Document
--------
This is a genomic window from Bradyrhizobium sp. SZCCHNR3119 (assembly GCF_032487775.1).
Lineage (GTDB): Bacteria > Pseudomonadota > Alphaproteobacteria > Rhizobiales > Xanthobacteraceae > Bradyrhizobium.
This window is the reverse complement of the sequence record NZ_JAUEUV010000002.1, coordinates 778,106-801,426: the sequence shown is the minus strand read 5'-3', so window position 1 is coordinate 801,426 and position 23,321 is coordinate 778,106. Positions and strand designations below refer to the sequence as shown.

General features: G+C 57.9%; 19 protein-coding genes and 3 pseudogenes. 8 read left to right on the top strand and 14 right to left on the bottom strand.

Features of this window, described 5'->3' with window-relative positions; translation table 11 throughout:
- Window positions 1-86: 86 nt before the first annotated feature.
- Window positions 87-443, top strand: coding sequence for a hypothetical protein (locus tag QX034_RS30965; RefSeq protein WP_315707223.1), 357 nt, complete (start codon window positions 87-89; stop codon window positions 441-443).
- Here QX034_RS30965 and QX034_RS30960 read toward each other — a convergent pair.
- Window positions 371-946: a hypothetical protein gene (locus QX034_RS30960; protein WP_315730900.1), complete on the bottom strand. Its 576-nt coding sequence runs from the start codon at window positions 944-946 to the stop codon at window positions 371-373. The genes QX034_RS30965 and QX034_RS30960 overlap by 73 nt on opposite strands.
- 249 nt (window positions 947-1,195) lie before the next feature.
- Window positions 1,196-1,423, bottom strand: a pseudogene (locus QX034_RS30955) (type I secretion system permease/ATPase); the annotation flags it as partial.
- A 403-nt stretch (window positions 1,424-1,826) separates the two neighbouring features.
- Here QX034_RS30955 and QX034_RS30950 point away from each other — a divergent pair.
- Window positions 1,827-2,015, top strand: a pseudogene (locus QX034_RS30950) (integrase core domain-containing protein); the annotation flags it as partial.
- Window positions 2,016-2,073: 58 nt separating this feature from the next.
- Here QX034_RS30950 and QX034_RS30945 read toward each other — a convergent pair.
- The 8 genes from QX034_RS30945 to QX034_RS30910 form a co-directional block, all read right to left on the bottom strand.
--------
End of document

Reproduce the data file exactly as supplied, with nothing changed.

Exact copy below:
This is a genomic window from Bradyrhizobium sp. SZCCHNR3119 (assembly GCF_032487775.1).
Lineage (GTDB): Bacteria > Pseudomonadota > Alphaproteobacteria > Rhizobiales > Xanthobacteraceae > Bradyrhizobium.
This window is the reverse complement of the sequence record NZ_JAUEUV010000002.1, coordinates 778,106-801,426: the sequence shown is the minus strand read 5'-3', so window position 1 is coordinate 801,426 and position 23,321 is coordinate 778,106. Positions and strand designations below refer to the sequence as shown.

General features: G+C 57.9%; 19 protein-coding genes and 3 pseudogenes. 8 read left to right on the top strand and 14 right to left on the bottom strand.

Features of this window, described 5'->3' with window-relative positions; translation table 11 throughout:
- Window positions 1-86: 86 nt before the first annotated feature.
- Window positions 87-443, top strand: coding sequence for a hypothetical protein (locus tag QX034_RS30965; RefSeq protein WP_315707223.1), 357 nt, complete (start codon window positions 87-89; stop codon window positions 441-443).
- Here QX034_RS30965 and QX034_RS30960 read toward each other — a convergent pair.
- Window positions 371-946: a hypothetical protein gene (locus QX034_RS30960; protein WP_315730900.1), complete on the bottom strand. Its 576-nt coding sequence runs from the start codon at window positions 944-946 to the stop codon at window positions 371-373. The genes QX034_RS30965 and QX034_RS30960 overlap by 73 nt on opposite strands.
- 249 nt (window positions 947-1,195) lie before the next feature.
- Window positions 1,196-1,423, bottom strand: a pseudogene (locus QX034_RS30955) (type I secretion system permease/ATPase); the annotation flags it as partial.
- A 403-nt stretch (window positions 1,424-1,826) separates the two neighbouring features.
- Here QX034_RS30955 and QX034_RS30950 point away from each other — a divergent pair.
- Window positions 1,827-2,015, top strand: a pseudogene (locus QX034_RS30950) (integrase core domain-containing protein); the annotation flags it as partial.
- Window positions 2,016-2,073: 58 nt separating this feature from the next.
- Here QX034_RS30950 and QX034_RS30945 read toward each other — a convergent pair.
- The 8 genes from QX034_RS30945 to QX034_RS30910 form a co-directional block, all read right to left on the bottom strand.